After September's half marathon in Oslo, Hannah had been wanting to do a longer race than 21K, and I found this 23K race in Montanay, France, north of Lyon which happened to be on the Sunday at the beginning of her winter school break of one week, so we decided to turn it into a week-long mini-vacation of sports and practicing our French. We booked the race plus a week of staying in Airbnb homes with French families, plus one or two sports activities a day including a day-walk around Lyon and a Segway tour of Lyon's two river banks, a 12K hike up the mountains behind Beaumes-de-Venise, a 45K electric-mountain-bike back to Montagne Sainte-Victoire near Aix-en-Provence, a 9K run from Cassis to d'en Vau beach and back in the Calanques, and a 13K urban hike around the hills of Marseille. With the nightly conversation en français with our French Airbnb hosts, it turned out to be a packed week of French conversation and fun sports activities, starting with Hannah's longest race ever.
Sunday's race began at a round-about in the town of Montanay and for the first kilometer was like any other race along asphalt streets. At 1K, however, we entered onto a path which took us deeper and deeper into a forest and then down a hill through the forest. As we entered, we realized that the path was becoming muddier and muddier, and slipperier and slipperier which made the downhill portion almost impossible to run on without holding onto trees on the side of the path as you navigated the steep path down the mountain. When I finally reached the bottom, Hannah was nowhere to be seen, and so I trudged onward with the other runners around me navigating the least slippery spots of the path, usually the area where there was still some grass. Around 6K, I caught a glimpse of Hannah chugging along up a hill about a half kilometer ahead of me, and set off to catch her.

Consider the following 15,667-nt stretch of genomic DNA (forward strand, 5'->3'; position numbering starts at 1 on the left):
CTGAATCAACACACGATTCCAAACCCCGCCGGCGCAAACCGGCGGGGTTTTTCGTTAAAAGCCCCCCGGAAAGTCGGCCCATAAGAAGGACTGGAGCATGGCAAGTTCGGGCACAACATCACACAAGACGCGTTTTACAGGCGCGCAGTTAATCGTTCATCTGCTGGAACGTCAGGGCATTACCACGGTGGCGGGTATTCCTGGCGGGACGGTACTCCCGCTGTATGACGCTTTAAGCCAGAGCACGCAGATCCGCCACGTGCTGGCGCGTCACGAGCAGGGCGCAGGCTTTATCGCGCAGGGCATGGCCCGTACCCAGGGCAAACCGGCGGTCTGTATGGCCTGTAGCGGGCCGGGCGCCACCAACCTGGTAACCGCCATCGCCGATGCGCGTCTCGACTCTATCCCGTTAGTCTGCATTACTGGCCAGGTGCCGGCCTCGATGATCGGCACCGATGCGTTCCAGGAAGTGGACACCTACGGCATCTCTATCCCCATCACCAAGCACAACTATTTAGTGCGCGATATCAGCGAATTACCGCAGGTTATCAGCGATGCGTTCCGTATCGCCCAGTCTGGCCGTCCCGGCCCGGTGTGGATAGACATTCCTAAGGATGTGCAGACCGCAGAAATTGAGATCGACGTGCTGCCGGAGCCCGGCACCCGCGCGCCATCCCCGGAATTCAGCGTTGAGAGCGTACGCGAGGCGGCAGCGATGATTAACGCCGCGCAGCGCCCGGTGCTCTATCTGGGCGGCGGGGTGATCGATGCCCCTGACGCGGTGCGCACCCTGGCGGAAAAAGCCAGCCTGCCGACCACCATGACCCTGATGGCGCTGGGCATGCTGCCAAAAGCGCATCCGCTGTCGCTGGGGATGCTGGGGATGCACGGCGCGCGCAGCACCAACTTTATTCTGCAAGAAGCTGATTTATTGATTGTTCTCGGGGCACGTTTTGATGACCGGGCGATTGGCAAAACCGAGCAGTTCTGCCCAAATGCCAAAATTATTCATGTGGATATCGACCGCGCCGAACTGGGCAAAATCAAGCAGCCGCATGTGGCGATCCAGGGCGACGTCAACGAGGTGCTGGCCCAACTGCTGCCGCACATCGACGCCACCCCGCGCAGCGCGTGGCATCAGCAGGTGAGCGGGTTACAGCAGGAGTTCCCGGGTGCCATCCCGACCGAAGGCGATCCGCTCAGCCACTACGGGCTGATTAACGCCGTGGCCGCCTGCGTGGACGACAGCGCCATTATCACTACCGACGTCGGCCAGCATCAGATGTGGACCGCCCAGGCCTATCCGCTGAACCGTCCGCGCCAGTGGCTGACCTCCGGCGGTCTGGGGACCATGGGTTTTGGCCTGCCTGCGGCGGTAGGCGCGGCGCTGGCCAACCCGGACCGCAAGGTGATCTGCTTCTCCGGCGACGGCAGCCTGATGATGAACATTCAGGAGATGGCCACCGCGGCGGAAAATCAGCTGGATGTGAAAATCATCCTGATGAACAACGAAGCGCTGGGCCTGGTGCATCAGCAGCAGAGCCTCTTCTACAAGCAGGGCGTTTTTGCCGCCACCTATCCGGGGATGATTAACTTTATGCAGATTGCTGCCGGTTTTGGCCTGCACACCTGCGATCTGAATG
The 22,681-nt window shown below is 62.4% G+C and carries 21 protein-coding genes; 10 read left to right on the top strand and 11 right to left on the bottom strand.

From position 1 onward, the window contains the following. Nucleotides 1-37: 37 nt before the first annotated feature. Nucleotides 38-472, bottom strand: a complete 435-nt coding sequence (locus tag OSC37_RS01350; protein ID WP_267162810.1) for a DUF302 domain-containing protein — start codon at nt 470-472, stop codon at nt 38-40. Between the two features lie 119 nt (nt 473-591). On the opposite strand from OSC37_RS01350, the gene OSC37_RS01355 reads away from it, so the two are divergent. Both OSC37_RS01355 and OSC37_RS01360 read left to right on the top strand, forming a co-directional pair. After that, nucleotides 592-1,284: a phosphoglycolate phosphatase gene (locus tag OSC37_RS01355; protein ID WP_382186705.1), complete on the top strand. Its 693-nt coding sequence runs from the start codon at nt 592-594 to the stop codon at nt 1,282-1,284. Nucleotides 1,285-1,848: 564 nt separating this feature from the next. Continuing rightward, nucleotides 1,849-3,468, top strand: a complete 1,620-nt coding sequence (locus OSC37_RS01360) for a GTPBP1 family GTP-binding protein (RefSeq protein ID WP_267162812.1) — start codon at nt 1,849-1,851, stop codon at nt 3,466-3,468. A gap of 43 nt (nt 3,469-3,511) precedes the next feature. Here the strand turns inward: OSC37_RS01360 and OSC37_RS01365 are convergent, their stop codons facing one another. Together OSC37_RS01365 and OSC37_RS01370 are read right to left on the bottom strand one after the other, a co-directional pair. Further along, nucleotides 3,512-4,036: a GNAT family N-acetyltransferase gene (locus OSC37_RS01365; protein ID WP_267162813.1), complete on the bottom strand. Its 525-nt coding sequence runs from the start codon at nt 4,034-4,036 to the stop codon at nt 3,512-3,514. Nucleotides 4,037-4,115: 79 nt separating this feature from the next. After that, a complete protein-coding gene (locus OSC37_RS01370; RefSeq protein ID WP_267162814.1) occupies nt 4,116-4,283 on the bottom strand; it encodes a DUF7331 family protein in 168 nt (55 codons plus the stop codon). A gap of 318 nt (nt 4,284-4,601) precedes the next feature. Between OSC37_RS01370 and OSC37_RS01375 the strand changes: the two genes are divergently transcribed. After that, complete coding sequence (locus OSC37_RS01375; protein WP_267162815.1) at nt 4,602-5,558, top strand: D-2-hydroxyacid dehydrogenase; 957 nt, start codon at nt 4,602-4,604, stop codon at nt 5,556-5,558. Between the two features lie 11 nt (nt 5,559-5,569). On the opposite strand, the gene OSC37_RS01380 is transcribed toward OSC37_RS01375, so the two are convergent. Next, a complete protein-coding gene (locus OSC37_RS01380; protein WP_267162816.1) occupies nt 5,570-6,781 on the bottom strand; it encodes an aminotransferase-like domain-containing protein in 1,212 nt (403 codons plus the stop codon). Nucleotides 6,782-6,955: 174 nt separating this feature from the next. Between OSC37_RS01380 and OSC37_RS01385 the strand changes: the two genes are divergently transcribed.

I caught up to her around 8K and we ran the rest of the race together conquering one slippery mud-hill after another. There was a long hill at 14K and 19K, and where it was not a slippery mud fest, we ran steadily through the country-side with quite beautiful rolling hills, fog and distant mountains.
As always, Hannah finished with a strong sprint, even at 23K and successfully finished her longest race ever. Given the difficulty of the course through constantly trying to keep your balance, it was at least a 25K-level course, I would say. The couple days after the race, it seemed as though many more of my leg muscles were worked-out and sore than after other races, kind of a HIIT-workout and race combined in one.
For March, we will probably try to find a flat 10K race for Hannah to try to get a sub-1-hour time again, and now that it is within two months of the Rotterdam Marathon, I'll be doing longer runs in the coming weeks, hopefully into the 30K-35K range.